Overall audio quality is also noticeably improved over the WH-1000XM4, with a new, smaller 30-millimeter driver that Sony claims makes for better control. The redesigned driver means the headset lacks the "punch" that the older model can deliver, but sounds feel more accurate overall. There's also a 3.5-millimeter jack included as standard for devices that either aren't compatible with wireless connectivity or just sound better through old-fashioned copper. Unfortunately, the improvements present in the WH-1000XM5 are also reflected in its price. Sony lists the headphones for $399.99, a hefty price tag for a wireless headset, but still some way short of the astronomically-priced Apple AirPods Max. However, for frequent flyers and remote workers, the ANC coupled with the excellent music quality makes the WH-1000XM5s a strong choice.

Bowers & Wilkins PX7 S2

The first generation of Bowers & Wilkins' flagship wireless headphones was unveiled in 2019, and quickly established itself as one of the leading headsets at its price point. In 2022, the company released its second-generation PX7 S2s, which promise even better definition and richness than before. The pair is priced at $399, putting them right on par with Sony's flagship WH-1000XM5s. While Sony arguably offers a better range of features and active noise canceling options, it's the Bower & Wilkins headphones that come out on top for pure sound quality.

Expect clean, bright, and consistent audio that works best with suitably high-quality audio files, although even with regular Spotify tracks, there's a clear uptick in definition versus cheaper headphones. Noise canceling is perfectly adequate although it's not quite as comprehensive as competitor offerings, so louder noises will get through and can become distracting (via Tom's Guide). In terms of design, the PX7 S2s look a little uninspiring, but there will undoubtedly be some buyers who dig their anonymous looks. They might not quite be the best in class when it comes to ANC or design, but for sound quality, it's hard to find a better pair of wireless headphones at this price.

Sennheiser Momentum 4 Wireless

Wireless ANC headphones offer users the ultimate in on-the-go convenience, filtering out unwanted background noise while letting users enjoy their favorite tracks in high quality. Or at least, they do ... until they run out of battery. Sennheiser's latest pair of wireless headphones aims to make sure that never happens, with a class-leading 60 hours of battery life, roughly double what rivals from Sony and Bowers & Wilkins offer (via Tech Radar). They're also comfortable to wear over extended periods, even if the new all-plastic design does lose some of the unique style factor that the previous generation Momentum 3 Wireless headphones boasted.

Sony still wins overall in the ANC department, but the Sennheisers do an almost equally good job of removing unwanted sonic intrusions across all but the deepest frequencies. The headset will tackle pop, rock, or dance music with equal capability, with a rich, agile mix that will have listeners appreciating the subtleties of their favorite vocalist better than ever before. The Momentum 4 Wireless headphones also undercut their rivals in price, retailing for $349.95. The only thing that lets the Sennheisers down against Sony's flagship WH-1000XM5s is the not-so-perfect ANC, but for $50 less, it's a sacrifice that's definitely worth considering.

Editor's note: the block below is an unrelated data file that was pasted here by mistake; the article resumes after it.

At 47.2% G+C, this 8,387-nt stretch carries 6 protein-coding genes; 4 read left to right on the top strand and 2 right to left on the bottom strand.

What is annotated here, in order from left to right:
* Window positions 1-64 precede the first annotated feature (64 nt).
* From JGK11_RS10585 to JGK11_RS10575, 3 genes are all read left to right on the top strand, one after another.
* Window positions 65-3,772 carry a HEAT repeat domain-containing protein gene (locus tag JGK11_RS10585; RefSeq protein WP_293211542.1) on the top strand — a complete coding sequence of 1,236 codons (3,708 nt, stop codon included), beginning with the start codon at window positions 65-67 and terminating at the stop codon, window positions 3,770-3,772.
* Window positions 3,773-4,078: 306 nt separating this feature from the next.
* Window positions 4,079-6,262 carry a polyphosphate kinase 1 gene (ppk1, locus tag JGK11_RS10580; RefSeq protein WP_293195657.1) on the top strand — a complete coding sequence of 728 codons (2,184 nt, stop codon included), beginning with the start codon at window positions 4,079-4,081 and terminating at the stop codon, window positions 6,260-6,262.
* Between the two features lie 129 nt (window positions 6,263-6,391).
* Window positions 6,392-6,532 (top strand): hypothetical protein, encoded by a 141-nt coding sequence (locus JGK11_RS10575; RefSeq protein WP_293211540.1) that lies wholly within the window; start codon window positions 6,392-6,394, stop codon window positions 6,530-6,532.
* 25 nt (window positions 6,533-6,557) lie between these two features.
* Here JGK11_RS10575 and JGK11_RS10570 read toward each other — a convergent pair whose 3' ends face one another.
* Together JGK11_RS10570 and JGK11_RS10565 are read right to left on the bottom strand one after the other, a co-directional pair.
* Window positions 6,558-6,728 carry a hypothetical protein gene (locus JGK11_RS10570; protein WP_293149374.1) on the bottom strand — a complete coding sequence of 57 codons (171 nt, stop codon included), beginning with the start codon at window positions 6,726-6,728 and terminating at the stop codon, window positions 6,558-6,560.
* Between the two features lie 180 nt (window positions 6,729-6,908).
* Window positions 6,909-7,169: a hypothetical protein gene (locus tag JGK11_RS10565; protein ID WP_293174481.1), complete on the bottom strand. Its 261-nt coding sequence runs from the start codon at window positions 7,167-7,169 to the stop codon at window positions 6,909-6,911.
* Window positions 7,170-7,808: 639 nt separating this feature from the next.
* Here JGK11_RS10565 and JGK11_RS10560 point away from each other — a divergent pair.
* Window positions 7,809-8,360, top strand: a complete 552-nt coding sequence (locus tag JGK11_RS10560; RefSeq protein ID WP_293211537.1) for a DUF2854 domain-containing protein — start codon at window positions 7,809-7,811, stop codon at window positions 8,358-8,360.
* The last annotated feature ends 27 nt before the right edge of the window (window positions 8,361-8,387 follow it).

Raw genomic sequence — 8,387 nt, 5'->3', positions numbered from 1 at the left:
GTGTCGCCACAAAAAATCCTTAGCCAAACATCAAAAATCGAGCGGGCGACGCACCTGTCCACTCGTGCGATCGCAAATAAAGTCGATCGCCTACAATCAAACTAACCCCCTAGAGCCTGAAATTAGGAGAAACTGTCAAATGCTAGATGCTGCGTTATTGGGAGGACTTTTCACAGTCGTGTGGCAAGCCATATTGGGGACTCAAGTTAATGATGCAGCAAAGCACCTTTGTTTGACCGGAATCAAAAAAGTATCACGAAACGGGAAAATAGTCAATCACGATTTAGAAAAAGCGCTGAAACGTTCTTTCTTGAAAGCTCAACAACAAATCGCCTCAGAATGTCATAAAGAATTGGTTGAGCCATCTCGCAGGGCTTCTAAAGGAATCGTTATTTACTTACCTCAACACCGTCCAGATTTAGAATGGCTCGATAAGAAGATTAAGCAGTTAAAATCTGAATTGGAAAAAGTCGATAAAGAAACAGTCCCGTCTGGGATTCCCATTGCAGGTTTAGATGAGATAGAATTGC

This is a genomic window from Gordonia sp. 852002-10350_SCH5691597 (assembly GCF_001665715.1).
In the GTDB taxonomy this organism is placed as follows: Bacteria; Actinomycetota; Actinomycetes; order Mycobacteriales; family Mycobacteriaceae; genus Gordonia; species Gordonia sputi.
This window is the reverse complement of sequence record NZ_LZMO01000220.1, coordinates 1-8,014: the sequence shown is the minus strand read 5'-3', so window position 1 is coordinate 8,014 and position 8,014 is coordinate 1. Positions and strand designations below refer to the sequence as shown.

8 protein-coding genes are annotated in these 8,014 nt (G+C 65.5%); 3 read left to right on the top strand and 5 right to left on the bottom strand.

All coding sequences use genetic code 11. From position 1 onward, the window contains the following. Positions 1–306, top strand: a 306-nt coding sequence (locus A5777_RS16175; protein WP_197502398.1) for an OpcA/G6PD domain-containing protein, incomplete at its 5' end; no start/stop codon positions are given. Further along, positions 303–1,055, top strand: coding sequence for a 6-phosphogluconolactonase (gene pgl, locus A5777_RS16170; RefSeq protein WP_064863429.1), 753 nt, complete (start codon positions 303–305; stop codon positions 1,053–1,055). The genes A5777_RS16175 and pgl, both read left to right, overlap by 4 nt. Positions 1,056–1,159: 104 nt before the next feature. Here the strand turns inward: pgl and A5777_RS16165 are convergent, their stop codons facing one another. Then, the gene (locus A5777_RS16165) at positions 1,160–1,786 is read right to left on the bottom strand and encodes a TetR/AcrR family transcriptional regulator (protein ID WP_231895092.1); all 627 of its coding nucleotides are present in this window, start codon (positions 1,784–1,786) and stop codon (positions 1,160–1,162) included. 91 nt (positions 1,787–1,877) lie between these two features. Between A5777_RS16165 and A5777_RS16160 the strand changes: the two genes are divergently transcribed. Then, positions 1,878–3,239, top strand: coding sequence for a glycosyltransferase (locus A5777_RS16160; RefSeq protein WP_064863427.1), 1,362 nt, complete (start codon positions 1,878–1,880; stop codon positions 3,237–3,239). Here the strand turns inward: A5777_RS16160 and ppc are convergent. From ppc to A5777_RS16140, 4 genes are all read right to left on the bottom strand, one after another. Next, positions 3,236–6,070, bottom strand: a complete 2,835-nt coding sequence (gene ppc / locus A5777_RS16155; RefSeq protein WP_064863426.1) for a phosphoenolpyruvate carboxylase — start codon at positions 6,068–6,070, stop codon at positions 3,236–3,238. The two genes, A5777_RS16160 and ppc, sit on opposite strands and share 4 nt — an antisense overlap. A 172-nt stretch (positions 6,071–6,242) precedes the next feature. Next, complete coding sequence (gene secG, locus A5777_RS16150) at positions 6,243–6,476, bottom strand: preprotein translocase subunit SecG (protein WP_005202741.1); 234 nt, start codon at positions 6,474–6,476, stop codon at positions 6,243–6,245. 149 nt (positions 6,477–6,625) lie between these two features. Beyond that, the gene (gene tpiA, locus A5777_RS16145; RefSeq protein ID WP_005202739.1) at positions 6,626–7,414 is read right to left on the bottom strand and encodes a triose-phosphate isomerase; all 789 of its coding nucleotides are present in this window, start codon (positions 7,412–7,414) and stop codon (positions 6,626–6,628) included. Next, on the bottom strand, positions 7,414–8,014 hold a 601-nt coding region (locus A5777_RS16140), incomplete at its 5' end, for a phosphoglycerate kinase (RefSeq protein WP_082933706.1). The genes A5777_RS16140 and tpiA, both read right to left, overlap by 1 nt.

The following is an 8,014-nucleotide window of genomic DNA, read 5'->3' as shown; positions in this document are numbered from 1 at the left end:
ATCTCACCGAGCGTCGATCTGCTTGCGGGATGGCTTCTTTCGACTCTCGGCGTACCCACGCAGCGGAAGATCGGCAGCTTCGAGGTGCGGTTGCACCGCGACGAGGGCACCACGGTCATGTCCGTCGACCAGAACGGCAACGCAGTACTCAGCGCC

Sony WH-1000XM4

While Sony's WH-1000XM5 wireless headphones are still the class benchmark, it's worth considering the previous generation WH-1000XM4s if you don't want to splash out $400 on a pair of headphones. Unveiled in 2020, the WH-1000XM4s redefined Sony's ANC lineup, pivoting to a design focused on working from home as much as traveling. They offer much of the same functionality as the WH-1000XM5s, albeit with a slightly cheaper price tag. Officially, they still retail for $349.99, but keep an eye out for sales as it's possible to find them for substantially cheaper than that.

Built from sturdy plastic, the WH-1000XM4s are among the most durable high-end headphones currently on the market, and even against increasingly stiff competition, they remain among the best for active noise cancellation. They even have one distinct advantage over their successor: They can fold up into themselves to fit neatly into travel bags or backpacks, whereas the WH-1000XM5s are restricted to simply folding the cans flat. They might not be the absolute latest in Sony's lineup, but the WH-1000XM4s deserve a look for anyone trying to get the best value for their hard-earned cash.

Beyerdynamic Amiron

If budget isn't so much of an issue and the main priority is ultimate sound quality, the Beyerdynamic Amiron wired headphones are about as good as it gets in their price bracket. Retailing for $599.99, they're the most expensive pair here, but they offer a level of clarity that wireless or cheaper headphones simply can't match yet. Virtually no genres are off-limits for the Amirons, which can reproduce everything from rock to classical music with studio-like quality given a good enough input to work with.

They're also supremely comfortable, with a mix of alcantara and microvelour in the earcups and headband that makes them feel a lot more luxurious than the other headphones here. They're connected to a 3-meter (10-foot) long cable, with a 6.3-millimeter jack that can unscrew to reveal a smaller 3.5-millimeter jack underneath. Like other open-back headphones, sound does spill out into the room around you as you're listening, so this isn't a pair you'd want to listen with when there are other people about (via What Hi-Fi?). However, for solo listeners, the Amirons remain a great high-end choice assuming you've got a suitably lofty budget.

Shure SRH1540

Shure's headphones have previously catered to the professional market rather than the consumer one, but with the SRH1540, the company has taken a different direction. These premium-looking wired headphones are instead aimed squarely at the discerning audiophile, with their aluminum and carbon fiber trim looking suitably high-end. They're classy, but that's to be expected for a headset that retails for $499.99. The SRH1540s sound less flat than most of Shure's other headphones, but that helps give music a more lively and vibrant feel, with an excellent balance between highs, mids, and bass (via TweakTown).

The closed-back design prevents sound from leaking out, but it doesn't affect the overall quality, with virtually zero distortion noticeable. A 3.5-millimeter jack comes as standard, so they can be plugged straight into a phone or other device if need be. There's no noise cancellation and the ear cups don't rotate or fold, but there's a protective case included that should make transporting them hassle-free. In a way, they're a more "traditional" audiophile's headphone than many of the alternatives here, but with excellent sound quality and high-end construction, few would argue that's a bad thing.